These Creepy 'Ghost Nets' Are Killing Thousands Of Animals Every Year
“It would be incredibly frightening for the animal ... there’s that instant moment of panic.”
In an upsetting video, a monk seal struggles to free herself after getting her neck caught in a piece of old fishing net. She kicks her flippers, trying to disentangle herself — but the harder she tries to get away, the tighter the net becomes.
The person filming the monk seal eventually jumped into the water to save her — he cut away the net and set her free. But other animals are not so lucky.
Yet lost, discarded and abandoned fishing nets — referred to as “ghost nets” — cause just as much damage, killing hundreds upon thousands of marine animals, according to a new report released by World Animal Protection (WAP).
Approximately 640,000 tons of fishing gear are left in our oceans every year, according to WAP. In some cases, illegal fishermen may deliberately dump their nets into the ocean to avoid getting caught. But most fishing vessels operating legally simply lose their gear due to poor weather, or because their nets collide with boat propellers, rocks or other fishing vessels.
Left in the ocean, ghost nets become death traps for almost any animal they come into contact with. The nets may wrap themselves around the animal’s body, and, in the case of a mammal or turtle, prevent the animal from returning to the surface to get air, causing them to slowly drown.
“It would be incredibly frightening for the animal at first, because it’s likely something they did not see, and it’s suddenly trapped them,” Elizabeth Hogan, U.S. oceans and wildlife campaign manager for WAP, told The Dodo. “So there’s that instant moment of panic.”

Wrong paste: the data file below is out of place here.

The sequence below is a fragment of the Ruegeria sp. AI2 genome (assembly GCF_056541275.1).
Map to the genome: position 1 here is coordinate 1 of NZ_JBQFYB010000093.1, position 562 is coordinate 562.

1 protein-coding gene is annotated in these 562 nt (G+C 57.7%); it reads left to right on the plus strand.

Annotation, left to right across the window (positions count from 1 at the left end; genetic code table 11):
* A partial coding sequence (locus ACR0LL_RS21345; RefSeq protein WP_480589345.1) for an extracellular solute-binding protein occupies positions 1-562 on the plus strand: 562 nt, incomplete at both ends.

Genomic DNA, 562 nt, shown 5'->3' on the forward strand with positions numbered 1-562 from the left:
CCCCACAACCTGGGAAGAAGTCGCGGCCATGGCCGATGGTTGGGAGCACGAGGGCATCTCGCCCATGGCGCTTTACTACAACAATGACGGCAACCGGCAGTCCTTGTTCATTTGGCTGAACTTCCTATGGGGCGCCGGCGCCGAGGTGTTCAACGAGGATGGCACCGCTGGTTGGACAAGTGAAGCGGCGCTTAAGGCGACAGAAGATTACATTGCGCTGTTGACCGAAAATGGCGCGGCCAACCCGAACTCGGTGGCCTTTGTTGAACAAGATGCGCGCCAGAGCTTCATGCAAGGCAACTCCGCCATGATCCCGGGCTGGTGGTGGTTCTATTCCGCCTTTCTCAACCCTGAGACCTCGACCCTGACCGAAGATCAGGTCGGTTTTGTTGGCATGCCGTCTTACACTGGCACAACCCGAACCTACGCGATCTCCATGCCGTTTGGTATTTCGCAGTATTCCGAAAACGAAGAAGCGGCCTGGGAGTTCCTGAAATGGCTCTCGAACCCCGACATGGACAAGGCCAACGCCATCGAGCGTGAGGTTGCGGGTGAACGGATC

If the animal does manage to swim away with the nets still attached to him, the nets can cause painful injuries.
“That net is cutting into flesh and muscles, and it can sever an artery,” Hogan said. “And if we’re talking about it wrapping around a tail or a flipper, the tissue can become necrotic, and they’ll lose the limb, which can then lead to a slow death. So it’s very unpleasant for them regardless.”
“The hardest part is seeing the harm done to ocean wildlife,” Hogan added. “Seeing the catastrophic injuries [that] whales, seals, dolphins and sea turtles wind up with as a result of human activity. That can be heartbreaking to see because it’s obviously not the animal’s fault.”
The team at WAP is currently working with governments, businesses and fishing organizations to decrease the number of ghost nets being left in the oceans. They’re also working to remove existing ghost nets in an effort to save animals’ lives.
While the issue of ghost nets endangering animals won’t be fixed overnight, Hogan remains optimistic that change will happen — and a big step toward making this happen is through increased awareness.
“Awareness is something that gives me hope,” Hogan said. “I’ve read more in the media about ocean plastic and the issue of ghost fishing fear in the last 18 months than I’ve ever seen in my life leading up to that time.”